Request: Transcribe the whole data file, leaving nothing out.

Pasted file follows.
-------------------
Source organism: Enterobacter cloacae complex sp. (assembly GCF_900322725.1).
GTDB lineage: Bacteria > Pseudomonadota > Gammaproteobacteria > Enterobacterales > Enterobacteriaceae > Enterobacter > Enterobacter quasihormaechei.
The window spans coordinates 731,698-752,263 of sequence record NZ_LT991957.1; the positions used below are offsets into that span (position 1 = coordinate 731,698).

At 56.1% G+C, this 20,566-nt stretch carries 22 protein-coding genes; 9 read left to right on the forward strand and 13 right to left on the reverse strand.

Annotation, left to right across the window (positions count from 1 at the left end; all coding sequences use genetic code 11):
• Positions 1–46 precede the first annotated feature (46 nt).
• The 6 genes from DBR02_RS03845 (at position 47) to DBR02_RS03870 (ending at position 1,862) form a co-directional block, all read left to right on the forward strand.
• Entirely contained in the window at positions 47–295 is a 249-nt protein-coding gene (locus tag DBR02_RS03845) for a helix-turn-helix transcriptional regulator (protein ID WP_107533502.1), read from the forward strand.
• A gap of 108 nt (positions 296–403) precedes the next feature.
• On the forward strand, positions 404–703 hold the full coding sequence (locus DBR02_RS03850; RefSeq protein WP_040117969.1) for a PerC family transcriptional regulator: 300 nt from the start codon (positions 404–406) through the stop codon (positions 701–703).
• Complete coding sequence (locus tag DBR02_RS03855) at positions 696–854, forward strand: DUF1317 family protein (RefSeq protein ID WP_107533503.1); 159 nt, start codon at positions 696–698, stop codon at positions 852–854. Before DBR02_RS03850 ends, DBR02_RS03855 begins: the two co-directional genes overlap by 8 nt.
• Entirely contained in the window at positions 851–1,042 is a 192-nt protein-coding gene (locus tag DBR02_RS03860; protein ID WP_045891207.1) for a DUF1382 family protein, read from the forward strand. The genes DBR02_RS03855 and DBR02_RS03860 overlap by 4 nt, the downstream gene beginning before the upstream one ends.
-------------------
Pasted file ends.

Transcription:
Source organism: Enterobacter cloacae complex sp. (assembly GCF_900322725.1).
GTDB lineage: Bacteria > Pseudomonadota > Gammaproteobacteria > Enterobacterales > Enterobacteriaceae > Enterobacter > Enterobacter quasihormaechei.
The window spans coordinates 731,698-752,263 of sequence record NZ_LT991957.1; the positions used below are offsets into that span (position 1 = coordinate 731,698).

At 56.1% G+C, this 20,566-nt stretch carries 22 protein-coding genes; 9 read left to right on the forward strand and 13 right to left on the reverse strand.

Annotation, left to right across the window (positions count from 1 at the left end; all coding sequences use genetic code 11):
• Positions 1–46 precede the first annotated feature (46 nt).
• The 6 genes from DBR02_RS03845 (at position 47) to DBR02_RS03870 (ending at position 1,862) form a co-directional block, all read left to right on the forward strand.
• Entirely contained in the window at positions 47–295 is a 249-nt protein-coding gene (locus tag DBR02_RS03845) for a helix-turn-helix transcriptional regulator (protein ID WP_107533502.1), read from the forward strand.
• A gap of 108 nt (positions 296–403) precedes the next feature.
• On the forward strand, positions 404–703 hold the full coding sequence (locus DBR02_RS03850; RefSeq protein WP_040117969.1) for a PerC family transcriptional regulator: 300 nt from the start codon (positions 404–406) through the stop codon (positions 701–703).
• Complete coding sequence (locus tag DBR02_RS03855) at positions 696–854, forward strand: DUF1317 family protein (RefSeq protein ID WP_107533503.1); 159 nt, start codon at positions 696–698, stop codon at positions 852–854. Before DBR02_RS03850 ends, DBR02_RS03855 begins: the two co-directional genes overlap by 8 nt.
• Entirely contained in the window at positions 851–1,042 is a 192-nt protein-coding gene (locus tag DBR02_RS03860; protein ID WP_045891207.1) for a DUF1382 family protein, read from the forward strand. The genes DBR02_RS03855 and DBR02_RS03860 overlap by 4 nt, the downstream gene beginning before the upstream one ends.